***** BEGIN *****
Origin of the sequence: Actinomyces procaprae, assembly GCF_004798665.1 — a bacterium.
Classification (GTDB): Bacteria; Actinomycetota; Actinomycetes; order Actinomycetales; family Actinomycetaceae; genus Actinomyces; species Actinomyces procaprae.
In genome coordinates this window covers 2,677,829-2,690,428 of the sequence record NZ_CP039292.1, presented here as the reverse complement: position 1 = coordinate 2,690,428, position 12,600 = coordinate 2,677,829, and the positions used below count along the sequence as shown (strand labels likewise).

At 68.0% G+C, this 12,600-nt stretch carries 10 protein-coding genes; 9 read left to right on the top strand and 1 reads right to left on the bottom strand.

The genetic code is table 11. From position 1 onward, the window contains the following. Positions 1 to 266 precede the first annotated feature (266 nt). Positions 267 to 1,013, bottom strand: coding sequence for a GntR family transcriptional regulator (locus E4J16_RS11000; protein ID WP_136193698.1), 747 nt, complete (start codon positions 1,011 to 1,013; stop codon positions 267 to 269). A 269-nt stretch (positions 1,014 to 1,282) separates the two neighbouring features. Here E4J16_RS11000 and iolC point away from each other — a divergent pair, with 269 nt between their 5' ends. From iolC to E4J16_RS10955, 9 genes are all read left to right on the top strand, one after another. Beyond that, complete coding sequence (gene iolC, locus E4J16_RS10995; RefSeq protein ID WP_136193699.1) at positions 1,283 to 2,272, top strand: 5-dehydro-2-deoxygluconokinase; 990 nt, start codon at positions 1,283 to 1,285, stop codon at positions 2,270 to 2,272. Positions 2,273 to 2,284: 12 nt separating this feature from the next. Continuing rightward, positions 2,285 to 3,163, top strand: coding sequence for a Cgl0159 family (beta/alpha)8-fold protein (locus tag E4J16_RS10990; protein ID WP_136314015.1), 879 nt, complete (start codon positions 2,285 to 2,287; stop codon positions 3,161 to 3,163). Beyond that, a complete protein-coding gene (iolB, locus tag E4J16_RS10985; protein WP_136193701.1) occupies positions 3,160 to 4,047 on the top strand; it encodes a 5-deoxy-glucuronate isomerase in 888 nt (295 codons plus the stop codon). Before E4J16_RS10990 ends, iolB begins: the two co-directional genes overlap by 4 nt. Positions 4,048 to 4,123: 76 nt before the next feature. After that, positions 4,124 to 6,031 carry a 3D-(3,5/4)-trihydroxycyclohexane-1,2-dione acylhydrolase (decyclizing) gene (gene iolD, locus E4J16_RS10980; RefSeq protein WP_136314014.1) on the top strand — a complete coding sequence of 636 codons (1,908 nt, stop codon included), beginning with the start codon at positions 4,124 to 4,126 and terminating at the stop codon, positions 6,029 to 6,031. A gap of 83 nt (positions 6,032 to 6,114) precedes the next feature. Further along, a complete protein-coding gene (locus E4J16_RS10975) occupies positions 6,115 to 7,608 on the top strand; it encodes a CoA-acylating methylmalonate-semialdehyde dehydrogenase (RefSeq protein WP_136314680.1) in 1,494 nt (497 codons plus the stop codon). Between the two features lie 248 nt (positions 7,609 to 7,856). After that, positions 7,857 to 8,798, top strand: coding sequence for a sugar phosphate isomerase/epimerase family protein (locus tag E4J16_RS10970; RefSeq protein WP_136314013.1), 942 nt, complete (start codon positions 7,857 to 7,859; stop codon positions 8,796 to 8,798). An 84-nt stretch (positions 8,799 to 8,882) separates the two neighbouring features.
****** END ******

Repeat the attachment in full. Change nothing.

Origin of the sequence: Actinomyces procaprae, assembly GCF_004798665.1 — a bacterium.
Classification (GTDB): Bacteria; Actinomycetota; Actinomycetes; order Actinomycetales; family Actinomycetaceae; genus Actinomyces; species Actinomyces procaprae.
In genome coordinates this window covers 2,677,829-2,690,428 of the sequence record NZ_CP039292.1, presented here as the reverse complement: position 1 = coordinate 2,690,428, position 12,600 = coordinate 2,677,829, and the positions used below count along the sequence as shown (strand labels likewise).

At 68.0% G+C, this 12,600-nt stretch carries 10 protein-coding genes; 9 read left to right on the top strand and 1 reads right to left on the bottom strand.

The genetic code is table 11. From position 1 onward, the window contains the following. Positions 1 to 266 precede the first annotated feature (266 nt). Positions 267 to 1,013, bottom strand: coding sequence for a GntR family transcriptional regulator (locus E4J16_RS11000; protein ID WP_136193698.1), 747 nt, complete (start codon positions 1,011 to 1,013; stop codon positions 267 to 269). A 269-nt stretch (positions 1,014 to 1,282) separates the two neighbouring features. Here E4J16_RS11000 and iolC point away from each other — a divergent pair, with 269 nt between their 5' ends. From iolC to E4J16_RS10955, 9 genes are all read left to right on the top strand, one after another. Beyond that, complete coding sequence (gene iolC, locus E4J16_RS10995; RefSeq protein ID WP_136193699.1) at positions 1,283 to 2,272, top strand: 5-dehydro-2-deoxygluconokinase; 990 nt, start codon at positions 1,283 to 1,285, stop codon at positions 2,270 to 2,272. Positions 2,273 to 2,284: 12 nt separating this feature from the next. Continuing rightward, positions 2,285 to 3,163, top strand: coding sequence for a Cgl0159 family (beta/alpha)8-fold protein (locus tag E4J16_RS10990; protein ID WP_136314015.1), 879 nt, complete (start codon positions 2,285 to 2,287; stop codon positions 3,161 to 3,163). Beyond that, a complete protein-coding gene (iolB, locus tag E4J16_RS10985; protein WP_136193701.1) occupies positions 3,160 to 4,047 on the top strand; it encodes a 5-deoxy-glucuronate isomerase in 888 nt (295 codons plus the stop codon). Before E4J16_RS10990 ends, iolB begins: the two co-directional genes overlap by 4 nt. Positions 4,048 to 4,123: 76 nt before the next feature. After that, positions 4,124 to 6,031 carry a 3D-(3,5/4)-trihydroxycyclohexane-1,2-dione acylhydrolase (decyclizing) gene (gene iolD, locus E4J16_RS10980; RefSeq protein WP_136314014.1) on the top strand — a complete coding sequence of 636 codons (1,908 nt, stop codon included), beginning with the start codon at positions 4,124 to 4,126 and terminating at the stop codon, positions 6,029 to 6,031. A gap of 83 nt (positions 6,032 to 6,114) precedes the next feature. Further along, a complete protein-coding gene (locus E4J16_RS10975) occupies positions 6,115 to 7,608 on the top strand; it encodes a CoA-acylating methylmalonate-semialdehyde dehydrogenase (RefSeq protein WP_136314680.1) in 1,494 nt (497 codons plus the stop codon). Between the two features lie 248 nt (positions 7,609 to 7,856). After that, positions 7,857 to 8,798, top strand: coding sequence for a sugar phosphate isomerase/epimerase family protein (locus tag E4J16_RS10970; RefSeq protein WP_136314013.1), 942 nt, complete (start codon positions 7,857 to 7,859; stop codon positions 8,796 to 8,798). An 84-nt stretch (positions 8,799 to 8,882) separates the two neighbouring features.